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The National Alzheimer’s Plan (B)

Nobody likes hypotheticals, especially the real-life kind that play out beyond the laboratory microscopes and petri dishes.

And I hate to be a Debbie-Downer, but after billions of dollars and hundreds of single-therapeutic drug failures, at some point you’ve got to ask yourself:  What if they never find a treatment or a cure for Alzheimer’s disease?

Now just so we’re clear, I am a staunch believer that we will.  I think they will find the mechanism(s) that trigger the cascade of brain cell death, and develop at least some multi-pronged intervention that slows that process. But in the meantime, it is not unreasonable to establish a Plan B.  You may think implementing Plan B ahead of Plan A may seem like putting the cart before the horse.  But unless you want to follow your obese, arthritic, polypharm-addicted, demented horse down a path of life-plan disruption, I recommend we all get with the program.  The Plan B Program.

The Plan B Program

This is a moonshot, but worth consideration given the enormous price tag that comes with Alzheimer’s disease care.  And it needs some work.  A large chunk of the potential for Plan B’s success rests squarely on the shoulders of each and every human being who adopts The Plan.  But there are ways to alleviate some of the burden/costs/access/convenience by making Plan B a national priority and directing funds toward non-pharmacological projects.  And the beauty is, the benefits of participating in Plan B directly reduce the risk and incidence of other chronic diseases. Imagine that- positive side effects!  The “infrastructure” needed to form the foundation of the plan feed our country’s economy and thereby boost health and wellbeing yet another way.  Plan B is a win for everyone.  In fact, I think it should be the “New and Improved Plan A”.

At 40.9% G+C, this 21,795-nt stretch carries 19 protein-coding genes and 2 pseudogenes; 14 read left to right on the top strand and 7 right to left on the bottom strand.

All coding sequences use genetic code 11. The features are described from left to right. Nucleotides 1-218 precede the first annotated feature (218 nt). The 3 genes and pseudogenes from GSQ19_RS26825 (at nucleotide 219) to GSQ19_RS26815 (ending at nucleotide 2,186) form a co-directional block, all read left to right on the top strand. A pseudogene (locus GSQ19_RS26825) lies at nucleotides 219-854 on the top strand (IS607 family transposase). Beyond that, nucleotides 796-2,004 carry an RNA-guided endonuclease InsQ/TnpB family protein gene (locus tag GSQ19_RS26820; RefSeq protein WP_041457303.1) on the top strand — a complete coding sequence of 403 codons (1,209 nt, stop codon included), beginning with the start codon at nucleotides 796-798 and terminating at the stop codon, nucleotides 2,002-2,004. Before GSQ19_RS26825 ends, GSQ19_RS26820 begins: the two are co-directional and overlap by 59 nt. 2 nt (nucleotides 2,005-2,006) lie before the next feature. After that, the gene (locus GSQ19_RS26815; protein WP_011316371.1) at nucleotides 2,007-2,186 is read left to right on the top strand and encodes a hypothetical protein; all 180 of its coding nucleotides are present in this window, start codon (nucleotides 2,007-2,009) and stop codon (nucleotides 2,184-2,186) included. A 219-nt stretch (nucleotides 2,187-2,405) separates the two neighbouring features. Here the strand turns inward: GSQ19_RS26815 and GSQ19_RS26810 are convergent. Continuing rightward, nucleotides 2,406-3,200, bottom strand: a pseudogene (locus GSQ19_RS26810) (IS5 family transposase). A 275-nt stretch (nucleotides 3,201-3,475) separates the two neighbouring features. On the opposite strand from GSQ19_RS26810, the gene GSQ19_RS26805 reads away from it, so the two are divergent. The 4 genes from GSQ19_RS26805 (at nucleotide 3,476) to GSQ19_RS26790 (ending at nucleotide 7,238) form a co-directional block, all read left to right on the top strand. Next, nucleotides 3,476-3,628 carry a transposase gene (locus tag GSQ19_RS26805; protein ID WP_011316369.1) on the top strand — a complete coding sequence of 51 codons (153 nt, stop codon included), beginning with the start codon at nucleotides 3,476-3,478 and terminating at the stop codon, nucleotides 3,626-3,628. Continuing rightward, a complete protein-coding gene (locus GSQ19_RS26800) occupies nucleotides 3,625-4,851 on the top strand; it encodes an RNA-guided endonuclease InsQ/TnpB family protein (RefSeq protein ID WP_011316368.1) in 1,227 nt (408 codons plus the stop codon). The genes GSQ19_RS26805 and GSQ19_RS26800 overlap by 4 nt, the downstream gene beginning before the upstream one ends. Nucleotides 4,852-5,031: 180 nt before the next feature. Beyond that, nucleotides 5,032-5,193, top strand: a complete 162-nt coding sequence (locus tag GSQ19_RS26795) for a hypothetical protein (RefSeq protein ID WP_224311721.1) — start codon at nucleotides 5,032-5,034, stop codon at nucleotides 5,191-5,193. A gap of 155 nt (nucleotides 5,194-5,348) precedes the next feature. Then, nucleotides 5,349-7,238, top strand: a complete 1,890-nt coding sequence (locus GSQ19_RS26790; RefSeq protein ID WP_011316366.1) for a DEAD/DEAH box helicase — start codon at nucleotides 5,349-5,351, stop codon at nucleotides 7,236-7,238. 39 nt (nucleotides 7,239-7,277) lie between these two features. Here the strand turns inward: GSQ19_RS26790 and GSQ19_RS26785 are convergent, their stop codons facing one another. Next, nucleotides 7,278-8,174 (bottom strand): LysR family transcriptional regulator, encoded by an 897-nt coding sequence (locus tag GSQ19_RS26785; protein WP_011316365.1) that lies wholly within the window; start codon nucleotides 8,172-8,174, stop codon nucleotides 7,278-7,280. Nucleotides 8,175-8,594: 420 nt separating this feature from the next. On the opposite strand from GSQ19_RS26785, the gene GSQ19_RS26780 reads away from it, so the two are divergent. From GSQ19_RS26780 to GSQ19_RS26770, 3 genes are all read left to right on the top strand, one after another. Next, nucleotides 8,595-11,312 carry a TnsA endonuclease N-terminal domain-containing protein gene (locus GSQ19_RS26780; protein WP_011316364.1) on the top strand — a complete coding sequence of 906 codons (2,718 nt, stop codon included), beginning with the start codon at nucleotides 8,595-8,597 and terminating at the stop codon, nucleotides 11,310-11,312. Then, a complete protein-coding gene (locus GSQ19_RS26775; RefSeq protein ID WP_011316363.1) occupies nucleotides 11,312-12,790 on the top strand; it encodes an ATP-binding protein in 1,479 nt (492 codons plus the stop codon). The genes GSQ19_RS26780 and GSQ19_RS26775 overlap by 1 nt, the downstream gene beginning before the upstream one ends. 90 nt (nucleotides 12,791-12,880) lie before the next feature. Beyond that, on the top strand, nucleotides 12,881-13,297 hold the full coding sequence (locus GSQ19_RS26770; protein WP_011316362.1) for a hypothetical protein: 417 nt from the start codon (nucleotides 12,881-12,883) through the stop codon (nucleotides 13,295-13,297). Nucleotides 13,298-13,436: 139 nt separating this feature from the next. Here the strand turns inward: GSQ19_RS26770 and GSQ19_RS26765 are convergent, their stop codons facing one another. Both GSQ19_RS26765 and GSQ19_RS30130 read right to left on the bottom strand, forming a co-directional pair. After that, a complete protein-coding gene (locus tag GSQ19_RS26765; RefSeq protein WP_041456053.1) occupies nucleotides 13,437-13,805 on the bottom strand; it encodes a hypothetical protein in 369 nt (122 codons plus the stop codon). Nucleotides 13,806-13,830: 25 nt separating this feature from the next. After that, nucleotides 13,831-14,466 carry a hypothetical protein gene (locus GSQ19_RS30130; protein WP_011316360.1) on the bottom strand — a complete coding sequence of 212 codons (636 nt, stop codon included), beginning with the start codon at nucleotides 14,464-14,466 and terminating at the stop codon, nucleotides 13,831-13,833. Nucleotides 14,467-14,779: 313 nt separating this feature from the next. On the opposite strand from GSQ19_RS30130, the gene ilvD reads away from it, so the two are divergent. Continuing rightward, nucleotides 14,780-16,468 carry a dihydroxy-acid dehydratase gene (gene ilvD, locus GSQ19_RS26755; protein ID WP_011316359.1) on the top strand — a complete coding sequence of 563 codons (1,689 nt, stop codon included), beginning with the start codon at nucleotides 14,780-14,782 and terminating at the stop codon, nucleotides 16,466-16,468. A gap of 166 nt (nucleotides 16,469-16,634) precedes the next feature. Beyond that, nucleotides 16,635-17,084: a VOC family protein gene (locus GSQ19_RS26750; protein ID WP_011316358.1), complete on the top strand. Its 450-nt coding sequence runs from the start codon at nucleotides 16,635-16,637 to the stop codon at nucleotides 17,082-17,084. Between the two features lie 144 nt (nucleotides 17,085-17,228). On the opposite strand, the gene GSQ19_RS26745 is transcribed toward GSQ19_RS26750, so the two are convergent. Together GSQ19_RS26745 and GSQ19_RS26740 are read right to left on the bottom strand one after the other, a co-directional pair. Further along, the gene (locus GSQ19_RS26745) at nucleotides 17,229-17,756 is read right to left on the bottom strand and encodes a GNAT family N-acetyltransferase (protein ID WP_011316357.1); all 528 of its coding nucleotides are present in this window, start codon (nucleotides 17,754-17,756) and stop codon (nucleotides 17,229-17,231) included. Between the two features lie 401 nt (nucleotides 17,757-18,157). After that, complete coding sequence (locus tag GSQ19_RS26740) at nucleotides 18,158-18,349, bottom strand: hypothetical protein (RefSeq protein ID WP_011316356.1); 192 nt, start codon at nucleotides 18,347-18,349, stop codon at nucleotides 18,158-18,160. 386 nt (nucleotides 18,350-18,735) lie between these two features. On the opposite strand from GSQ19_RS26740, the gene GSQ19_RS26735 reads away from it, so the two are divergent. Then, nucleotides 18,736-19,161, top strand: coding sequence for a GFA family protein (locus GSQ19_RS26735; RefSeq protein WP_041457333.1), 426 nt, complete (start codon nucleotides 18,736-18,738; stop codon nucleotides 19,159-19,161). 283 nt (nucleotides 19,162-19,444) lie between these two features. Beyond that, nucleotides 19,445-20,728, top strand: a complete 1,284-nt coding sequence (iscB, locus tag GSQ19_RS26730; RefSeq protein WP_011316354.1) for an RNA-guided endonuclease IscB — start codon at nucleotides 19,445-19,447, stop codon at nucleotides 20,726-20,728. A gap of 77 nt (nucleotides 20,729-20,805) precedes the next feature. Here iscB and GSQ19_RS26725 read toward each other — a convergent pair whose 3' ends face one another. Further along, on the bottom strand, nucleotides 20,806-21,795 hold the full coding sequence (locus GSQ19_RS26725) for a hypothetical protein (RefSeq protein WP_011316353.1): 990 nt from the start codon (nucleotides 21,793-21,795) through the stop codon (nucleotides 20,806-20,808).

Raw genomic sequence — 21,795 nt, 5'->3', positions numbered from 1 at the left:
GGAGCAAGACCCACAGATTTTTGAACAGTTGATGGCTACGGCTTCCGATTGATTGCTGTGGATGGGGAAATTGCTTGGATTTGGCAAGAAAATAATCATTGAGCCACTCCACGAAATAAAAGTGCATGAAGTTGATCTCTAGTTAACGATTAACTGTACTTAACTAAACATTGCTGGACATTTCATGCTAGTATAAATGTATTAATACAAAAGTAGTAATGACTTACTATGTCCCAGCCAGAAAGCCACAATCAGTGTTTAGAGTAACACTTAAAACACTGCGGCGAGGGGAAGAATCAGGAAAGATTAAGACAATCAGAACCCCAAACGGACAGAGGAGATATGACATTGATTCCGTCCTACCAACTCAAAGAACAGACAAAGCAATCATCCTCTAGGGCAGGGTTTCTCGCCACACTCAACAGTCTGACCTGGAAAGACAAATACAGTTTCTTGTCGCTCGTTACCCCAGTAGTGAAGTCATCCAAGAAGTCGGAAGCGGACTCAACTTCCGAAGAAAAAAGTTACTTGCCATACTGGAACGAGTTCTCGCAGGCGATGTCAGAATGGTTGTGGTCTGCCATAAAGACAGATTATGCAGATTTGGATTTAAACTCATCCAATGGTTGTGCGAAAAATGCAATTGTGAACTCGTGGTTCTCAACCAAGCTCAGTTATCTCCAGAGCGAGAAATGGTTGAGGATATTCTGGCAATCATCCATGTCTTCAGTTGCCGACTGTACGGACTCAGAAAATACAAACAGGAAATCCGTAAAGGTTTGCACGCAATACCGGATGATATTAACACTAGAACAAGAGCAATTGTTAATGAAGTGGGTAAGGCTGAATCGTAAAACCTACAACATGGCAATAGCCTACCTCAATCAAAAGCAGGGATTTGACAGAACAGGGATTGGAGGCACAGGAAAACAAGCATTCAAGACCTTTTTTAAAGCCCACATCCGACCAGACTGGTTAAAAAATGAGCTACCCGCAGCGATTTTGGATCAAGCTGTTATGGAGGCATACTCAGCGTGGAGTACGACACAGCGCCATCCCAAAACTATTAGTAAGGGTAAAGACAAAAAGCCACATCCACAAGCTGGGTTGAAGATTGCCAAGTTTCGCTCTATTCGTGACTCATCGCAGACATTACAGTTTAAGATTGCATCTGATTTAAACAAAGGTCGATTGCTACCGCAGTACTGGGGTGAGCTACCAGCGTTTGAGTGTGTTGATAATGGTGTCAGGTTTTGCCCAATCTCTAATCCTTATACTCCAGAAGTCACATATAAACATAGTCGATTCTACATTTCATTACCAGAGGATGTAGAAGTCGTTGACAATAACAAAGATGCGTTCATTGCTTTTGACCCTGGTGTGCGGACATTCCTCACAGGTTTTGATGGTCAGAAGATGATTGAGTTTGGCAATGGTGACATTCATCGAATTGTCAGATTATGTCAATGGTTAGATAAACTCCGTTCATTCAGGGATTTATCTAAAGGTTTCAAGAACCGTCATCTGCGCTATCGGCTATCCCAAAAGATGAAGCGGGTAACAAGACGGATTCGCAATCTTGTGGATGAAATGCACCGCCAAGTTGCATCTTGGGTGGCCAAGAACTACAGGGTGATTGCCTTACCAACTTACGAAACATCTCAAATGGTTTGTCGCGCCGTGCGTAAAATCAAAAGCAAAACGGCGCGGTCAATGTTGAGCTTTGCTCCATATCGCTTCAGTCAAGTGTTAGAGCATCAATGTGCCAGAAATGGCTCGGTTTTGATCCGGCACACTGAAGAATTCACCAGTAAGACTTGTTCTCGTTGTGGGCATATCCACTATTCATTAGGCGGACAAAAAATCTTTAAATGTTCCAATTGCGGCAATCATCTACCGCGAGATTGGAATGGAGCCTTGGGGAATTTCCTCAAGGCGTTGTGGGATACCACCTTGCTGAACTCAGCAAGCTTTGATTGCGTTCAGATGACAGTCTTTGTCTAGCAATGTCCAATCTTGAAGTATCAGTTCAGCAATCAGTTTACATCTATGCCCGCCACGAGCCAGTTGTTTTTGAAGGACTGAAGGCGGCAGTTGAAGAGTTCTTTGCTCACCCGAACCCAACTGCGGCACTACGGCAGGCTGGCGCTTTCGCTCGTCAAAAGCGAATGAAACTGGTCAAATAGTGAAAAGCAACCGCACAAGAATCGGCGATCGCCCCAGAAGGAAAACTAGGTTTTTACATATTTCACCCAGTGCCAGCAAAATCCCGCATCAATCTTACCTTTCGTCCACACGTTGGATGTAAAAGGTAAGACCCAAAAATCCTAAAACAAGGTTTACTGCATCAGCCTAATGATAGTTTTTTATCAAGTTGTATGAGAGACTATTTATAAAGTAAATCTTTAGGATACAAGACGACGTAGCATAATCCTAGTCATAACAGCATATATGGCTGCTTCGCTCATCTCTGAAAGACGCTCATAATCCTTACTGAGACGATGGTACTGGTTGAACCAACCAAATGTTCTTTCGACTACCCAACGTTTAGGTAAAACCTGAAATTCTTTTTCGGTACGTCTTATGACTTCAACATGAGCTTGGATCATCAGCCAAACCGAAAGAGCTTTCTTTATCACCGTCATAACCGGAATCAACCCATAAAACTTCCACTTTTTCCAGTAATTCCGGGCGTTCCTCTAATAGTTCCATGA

Plan B

  1.  Clean up the environment.  No, that is not a political statement.  Exposure to toxins in the water, in the food, and in the air is one way to reduce the risk of many diseases, not just Alzheimer’s.  Finger point all you want at industry giants, corrupt politicians, and corporate greed- if money buys their compliance, then buy it.  Or not.  I know that sounds icky.  But there is no easy answer and no time to tiptoe through political minefields.  It’s a fixable variable, so how can we fix it?
  2. Clean up the food supply.  Remember when we were all skinny?  It wasn’t that long ago.  Look at your old photo albums from the 1970s.  Watch “The Waltons” reruns.  Let’s go back to the era before Biggie Size, Combo Meals, and Venti Pumpkin Spice Lattes.  Let’s pay the farmers to grow stuff.  Let’s build gardens in food desserts.  Let’s serve healthy meals in SCHOOLS and HOSPITALS!  Watch waistlines shrink and arthritis pain suddenly subside.  Diabetes who?  That’s right.  Buh-bye insulin injections and finger sticks.  Hello healthy brain and all ten toes.  Eat more plants, America.  Our government will help you.
  3.  Meaningful Movement.  Again, whatever it takes to plug the hole and right the sinking ship.  We are a culture who is movement averse, and our young spawn are even more unfamiliar with the basic human experience of sweating.  So what will it take to get people moving?  Discounted gym memberships?  Not likely… but maybe.   More bike paths and walkable communities… yes, that could help.  Parents who have the time and knowledge to model movement behavior to the younger generation? And the kids!  Can we let them play?  Outside?  PE and recess and free play… the kind where they can jump and swing and climb?  How about a resurgence in blue collar trades, where physical labor not only earns a respectable income but is a satisfying and productive mind-body experience.  Exercise is scientifically proven to improve cognitive function.  There is no medication that can show the same benefits that exercise can.  We will need a steering committee for this one.